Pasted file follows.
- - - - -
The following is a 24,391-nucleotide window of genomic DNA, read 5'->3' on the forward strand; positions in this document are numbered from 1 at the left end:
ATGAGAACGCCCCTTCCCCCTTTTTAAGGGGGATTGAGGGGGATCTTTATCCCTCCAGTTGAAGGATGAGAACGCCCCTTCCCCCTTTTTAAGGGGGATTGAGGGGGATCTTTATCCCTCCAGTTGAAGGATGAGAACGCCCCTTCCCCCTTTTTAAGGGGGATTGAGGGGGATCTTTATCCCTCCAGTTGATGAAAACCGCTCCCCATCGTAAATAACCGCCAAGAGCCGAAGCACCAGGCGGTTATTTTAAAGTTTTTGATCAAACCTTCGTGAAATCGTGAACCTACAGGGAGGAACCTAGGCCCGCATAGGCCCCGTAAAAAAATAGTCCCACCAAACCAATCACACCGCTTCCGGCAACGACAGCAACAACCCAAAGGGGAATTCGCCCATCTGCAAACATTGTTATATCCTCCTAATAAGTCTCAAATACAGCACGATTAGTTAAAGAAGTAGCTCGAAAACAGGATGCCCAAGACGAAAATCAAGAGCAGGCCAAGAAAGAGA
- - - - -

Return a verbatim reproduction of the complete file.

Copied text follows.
The following is a 24,391-nucleotide window of genomic DNA, read 5'->3' on the forward strand; positions in this document are numbered from 1 at the left end:
ATGAGAACGCCCCTTCCCCCTTTTTAAGGGGGATTGAGGGGGATCTTTATCCCTCCAGTTGAAGGATGAGAACGCCCCTTCCCCCTTTTTAAGGGGGATTGAGGGGGATCTTTATCCCTCCAGTTGAAGGATGAGAACGCCCCTTCCCCCTTTTTAAGGGGGATTGAGGGGGATCTTTATCCCTCCAGTTGATGAAAACCGCTCCCCATCGTAAATAACCGCCAAGAGCCGAAGCACCAGGCGGTTATTTTAAAGTTTTTGATCAAACCTTCGTGAAATCGTGAACCTACAGGGAGGAACCTAGGCCCGCATAGGCCCCGTAAAAAAATAGTCCCACCAAACCAATCACACCGCTTCCGGCAACGACAGCAACAACCCAAAGGGGAATTCGCCCATCTGCAAACATTGTTATATCCTCCTAATAAGTCTCAAATACAGCACGATTAGTTAAAGAAGTAGCTCGAAAACAGGATGCCCAAGACGAAAATCAAGAGCAGGCCAAGAAAGAGA